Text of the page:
Fashion police coming to a polling station near you?

Wednesday, February 14, 2018
Chris Woodward (

voting in AmericaAn upcoming United States Supreme Court case will decide what Americans can and cannot wear while they are voting.

At issue in the Minnesota Voters Alliance v. Mansky lawsuit is a Minnesota law that forbids voters from wearing "any political badge, political button or other political insignias." 

Pacific Legal Foundation (PLF) argues that this open-ended language gives polling place workers unbridled discretion to ban anything that might be interpreted as even slightly ideological – even if it has no relation to any candidate, party or ballot proposal.

"The thing I want from this lawsuit is the same thing I wanted on election day in 2010, and that is simply to wear what I want when I vote and to vote peacefully," expressed Andy Cilek – a Tea Party supporter who is being represented by PLF. 

Cilek believes that enforcing such a law at polling states is nothing less than unwarranted harassment.

"I went into vote in my precinct in 2010 in the middle of my work day,” Cilek recounted. “I didn't speak to anyone. I didn't question anything. I simply approached the table and was told by an election judge, 'You can't vote unless you remove your t-shirt.'"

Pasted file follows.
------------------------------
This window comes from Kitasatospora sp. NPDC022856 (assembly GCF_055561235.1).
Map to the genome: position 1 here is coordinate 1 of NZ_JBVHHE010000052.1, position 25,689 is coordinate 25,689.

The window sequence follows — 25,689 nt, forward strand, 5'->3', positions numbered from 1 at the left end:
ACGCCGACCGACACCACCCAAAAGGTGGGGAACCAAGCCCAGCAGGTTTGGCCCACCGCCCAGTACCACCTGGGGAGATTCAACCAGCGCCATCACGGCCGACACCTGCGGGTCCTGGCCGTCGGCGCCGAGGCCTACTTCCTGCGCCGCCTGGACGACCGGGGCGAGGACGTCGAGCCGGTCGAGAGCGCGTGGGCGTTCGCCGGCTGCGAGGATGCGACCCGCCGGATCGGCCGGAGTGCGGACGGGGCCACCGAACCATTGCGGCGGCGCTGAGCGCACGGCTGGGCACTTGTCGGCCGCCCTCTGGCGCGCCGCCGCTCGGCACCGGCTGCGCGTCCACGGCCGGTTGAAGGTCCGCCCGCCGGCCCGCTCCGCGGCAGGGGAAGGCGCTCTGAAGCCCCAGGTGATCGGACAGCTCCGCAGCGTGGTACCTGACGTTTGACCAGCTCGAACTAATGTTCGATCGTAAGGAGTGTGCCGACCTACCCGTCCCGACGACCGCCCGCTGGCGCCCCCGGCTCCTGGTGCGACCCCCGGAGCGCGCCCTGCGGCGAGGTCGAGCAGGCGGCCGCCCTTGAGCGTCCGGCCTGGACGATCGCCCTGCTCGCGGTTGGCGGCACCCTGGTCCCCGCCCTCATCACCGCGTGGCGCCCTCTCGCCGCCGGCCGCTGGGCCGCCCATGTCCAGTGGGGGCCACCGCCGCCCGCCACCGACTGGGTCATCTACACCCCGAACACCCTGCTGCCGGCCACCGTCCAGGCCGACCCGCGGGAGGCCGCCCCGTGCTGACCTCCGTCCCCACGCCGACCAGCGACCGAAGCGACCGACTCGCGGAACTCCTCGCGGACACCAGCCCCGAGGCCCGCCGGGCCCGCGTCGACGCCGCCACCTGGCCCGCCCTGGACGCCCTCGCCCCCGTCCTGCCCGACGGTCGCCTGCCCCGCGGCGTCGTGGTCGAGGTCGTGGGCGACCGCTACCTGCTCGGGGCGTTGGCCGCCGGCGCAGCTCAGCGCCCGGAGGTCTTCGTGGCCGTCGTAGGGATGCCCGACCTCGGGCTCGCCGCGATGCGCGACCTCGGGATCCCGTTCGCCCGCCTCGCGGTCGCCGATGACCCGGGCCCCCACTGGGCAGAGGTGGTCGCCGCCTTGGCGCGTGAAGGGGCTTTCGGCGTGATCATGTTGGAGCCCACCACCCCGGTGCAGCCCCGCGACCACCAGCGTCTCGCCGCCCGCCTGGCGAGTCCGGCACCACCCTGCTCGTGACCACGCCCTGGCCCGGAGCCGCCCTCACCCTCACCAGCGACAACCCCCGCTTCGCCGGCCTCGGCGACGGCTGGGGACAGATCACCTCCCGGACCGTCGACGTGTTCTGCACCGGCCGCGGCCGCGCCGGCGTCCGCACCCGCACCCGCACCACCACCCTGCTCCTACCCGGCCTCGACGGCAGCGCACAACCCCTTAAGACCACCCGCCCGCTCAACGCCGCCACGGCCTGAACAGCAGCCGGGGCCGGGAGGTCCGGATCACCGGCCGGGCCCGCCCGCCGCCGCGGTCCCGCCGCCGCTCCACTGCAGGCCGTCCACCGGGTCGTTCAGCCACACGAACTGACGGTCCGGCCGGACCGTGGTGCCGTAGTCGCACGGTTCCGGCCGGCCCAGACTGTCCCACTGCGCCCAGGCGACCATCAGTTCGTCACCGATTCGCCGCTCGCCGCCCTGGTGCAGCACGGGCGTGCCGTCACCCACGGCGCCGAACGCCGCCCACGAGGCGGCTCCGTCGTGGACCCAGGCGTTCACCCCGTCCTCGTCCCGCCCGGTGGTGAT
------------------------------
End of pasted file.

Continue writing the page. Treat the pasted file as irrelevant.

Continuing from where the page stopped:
The t-shirt to which he is referring had an image of the Gadsden flag and the “Don't tread on me” slogan.

"How can it be right that any election judge can decide to disrupt the polling place and hassle a voter for what they're wearing?" Cilek posed. "This isn't just about me or others who favor the Tea Party. Other voters with political views opposite to me might be similarly hassled and threatened with criminal penalties, such as AFL-CIO or someone with the NRA or Black Lives Matter, etc. – and they shouldn't be shut up at the polls either."

Cilek pointed out how the proposed problematic dress code would be subjective.

"One election judge might not see any problem with a certain shirt, but a different election judge might," Cilek noted. "I see this as subtle voter suppression. Some people who may be ambivalent about voting anyway could very well decide they don't want their clothes to be analyzed and assessed for election judge correctness, and when it becomes known, that the state is allowed to threaten one person over his or her perfectly legitimate social expression, others may hear, 'You better watch what you say.'"

Oral arguments for the controversial case before the high court are slated for February 28.


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